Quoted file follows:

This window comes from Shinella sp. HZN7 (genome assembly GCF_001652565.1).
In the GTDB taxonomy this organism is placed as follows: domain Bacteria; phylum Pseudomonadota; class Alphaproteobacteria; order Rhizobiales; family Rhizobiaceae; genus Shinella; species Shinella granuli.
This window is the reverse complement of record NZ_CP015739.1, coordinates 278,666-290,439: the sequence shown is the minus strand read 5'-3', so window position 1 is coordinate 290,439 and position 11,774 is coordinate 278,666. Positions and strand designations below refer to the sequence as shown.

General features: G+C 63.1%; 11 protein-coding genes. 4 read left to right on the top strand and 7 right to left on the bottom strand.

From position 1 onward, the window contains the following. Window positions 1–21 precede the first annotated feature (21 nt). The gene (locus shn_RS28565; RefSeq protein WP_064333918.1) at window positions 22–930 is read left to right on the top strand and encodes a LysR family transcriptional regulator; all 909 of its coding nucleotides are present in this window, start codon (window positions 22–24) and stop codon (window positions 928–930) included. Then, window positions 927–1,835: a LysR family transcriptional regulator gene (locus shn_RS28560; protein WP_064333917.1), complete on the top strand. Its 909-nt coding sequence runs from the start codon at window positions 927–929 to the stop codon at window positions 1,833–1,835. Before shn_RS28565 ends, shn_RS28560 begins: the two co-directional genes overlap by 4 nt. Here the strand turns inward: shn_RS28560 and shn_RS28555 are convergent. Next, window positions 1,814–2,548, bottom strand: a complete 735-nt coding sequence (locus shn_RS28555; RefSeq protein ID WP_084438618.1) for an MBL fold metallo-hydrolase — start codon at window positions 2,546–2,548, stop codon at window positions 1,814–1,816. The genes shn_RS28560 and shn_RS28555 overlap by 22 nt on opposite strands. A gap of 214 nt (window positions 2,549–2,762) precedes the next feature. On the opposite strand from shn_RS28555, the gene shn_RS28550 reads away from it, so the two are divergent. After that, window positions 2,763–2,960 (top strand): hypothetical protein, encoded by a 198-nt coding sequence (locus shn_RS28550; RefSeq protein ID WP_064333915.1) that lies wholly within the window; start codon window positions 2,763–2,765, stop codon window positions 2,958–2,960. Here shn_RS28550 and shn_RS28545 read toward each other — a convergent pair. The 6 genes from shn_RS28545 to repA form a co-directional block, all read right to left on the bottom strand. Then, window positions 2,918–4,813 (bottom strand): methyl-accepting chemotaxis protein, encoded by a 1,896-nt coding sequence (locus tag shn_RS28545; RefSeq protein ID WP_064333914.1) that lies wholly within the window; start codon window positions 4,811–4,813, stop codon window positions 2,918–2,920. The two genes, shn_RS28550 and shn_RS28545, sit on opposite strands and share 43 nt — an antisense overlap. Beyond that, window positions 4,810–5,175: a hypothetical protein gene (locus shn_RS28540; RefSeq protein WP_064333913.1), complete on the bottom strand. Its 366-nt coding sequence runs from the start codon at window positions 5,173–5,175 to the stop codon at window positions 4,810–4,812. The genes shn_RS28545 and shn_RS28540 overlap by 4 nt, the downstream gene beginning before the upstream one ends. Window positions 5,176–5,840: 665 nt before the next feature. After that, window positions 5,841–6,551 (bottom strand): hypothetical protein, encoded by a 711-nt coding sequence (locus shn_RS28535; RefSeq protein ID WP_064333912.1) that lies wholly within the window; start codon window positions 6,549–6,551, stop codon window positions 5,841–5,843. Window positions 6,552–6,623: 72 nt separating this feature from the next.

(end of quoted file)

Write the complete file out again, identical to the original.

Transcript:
This window comes from Shinella sp. HZN7 (genome assembly GCF_001652565.1).
In the GTDB taxonomy this organism is placed as follows: domain Bacteria; phylum Pseudomonadota; class Alphaproteobacteria; order Rhizobiales; family Rhizobiaceae; genus Shinella; species Shinella granuli.
This window is the reverse complement of record NZ_CP015739.1, coordinates 278,666-290,439: the sequence shown is the minus strand read 5'-3', so window position 1 is coordinate 290,439 and position 11,774 is coordinate 278,666. Positions and strand designations below refer to the sequence as shown.

General features: G+C 63.1%; 11 protein-coding genes. 4 read left to right on the top strand and 7 right to left on the bottom strand.

From position 1 onward, the window contains the following. Window positions 1–21 precede the first annotated feature (21 nt). The gene (locus shn_RS28565; RefSeq protein WP_064333918.1) at window positions 22–930 is read left to right on the top strand and encodes a LysR family transcriptional regulator; all 909 of its coding nucleotides are present in this window, start codon (window positions 22–24) and stop codon (window positions 928–930) included. Then, window positions 927–1,835: a LysR family transcriptional regulator gene (locus shn_RS28560; protein WP_064333917.1), complete on the top strand. Its 909-nt coding sequence runs from the start codon at window positions 927–929 to the stop codon at window positions 1,833–1,835. Before shn_RS28565 ends, shn_RS28560 begins: the two co-directional genes overlap by 4 nt. Here the strand turns inward: shn_RS28560 and shn_RS28555 are convergent. Next, window positions 1,814–2,548, bottom strand: a complete 735-nt coding sequence (locus shn_RS28555; RefSeq protein ID WP_084438618.1) for an MBL fold metallo-hydrolase — start codon at window positions 2,546–2,548, stop codon at window positions 1,814–1,816. The genes shn_RS28560 and shn_RS28555 overlap by 22 nt on opposite strands. A gap of 214 nt (window positions 2,549–2,762) precedes the next feature. On the opposite strand from shn_RS28555, the gene shn_RS28550 reads away from it, so the two are divergent. After that, window positions 2,763–2,960 (top strand): hypothetical protein, encoded by a 198-nt coding sequence (locus shn_RS28550; RefSeq protein ID WP_064333915.1) that lies wholly within the window; start codon window positions 2,763–2,765, stop codon window positions 2,958–2,960. Here shn_RS28550 and shn_RS28545 read toward each other — a convergent pair. The 6 genes from shn_RS28545 to repA form a co-directional block, all read right to left on the bottom strand. Then, window positions 2,918–4,813 (bottom strand): methyl-accepting chemotaxis protein, encoded by a 1,896-nt coding sequence (locus tag shn_RS28545; RefSeq protein ID WP_064333914.1) that lies wholly within the window; start codon window positions 4,811–4,813, stop codon window positions 2,918–2,920. The two genes, shn_RS28550 and shn_RS28545, sit on opposite strands and share 43 nt — an antisense overlap. Beyond that, window positions 4,810–5,175: a hypothetical protein gene (locus shn_RS28540; RefSeq protein WP_064333913.1), complete on the bottom strand. Its 366-nt coding sequence runs from the start codon at window positions 5,173–5,175 to the stop codon at window positions 4,810–4,812. The genes shn_RS28545 and shn_RS28540 overlap by 4 nt, the downstream gene beginning before the upstream one ends. Window positions 5,176–5,840: 665 nt before the next feature. After that, window positions 5,841–6,551 (bottom strand): hypothetical protein, encoded by a 711-nt coding sequence (locus shn_RS28535; RefSeq protein ID WP_064333912.1) that lies wholly within the window; start codon window positions 6,549–6,551, stop codon window positions 5,841–5,843. Window positions 6,552–6,623: 72 nt separating this feature from the next.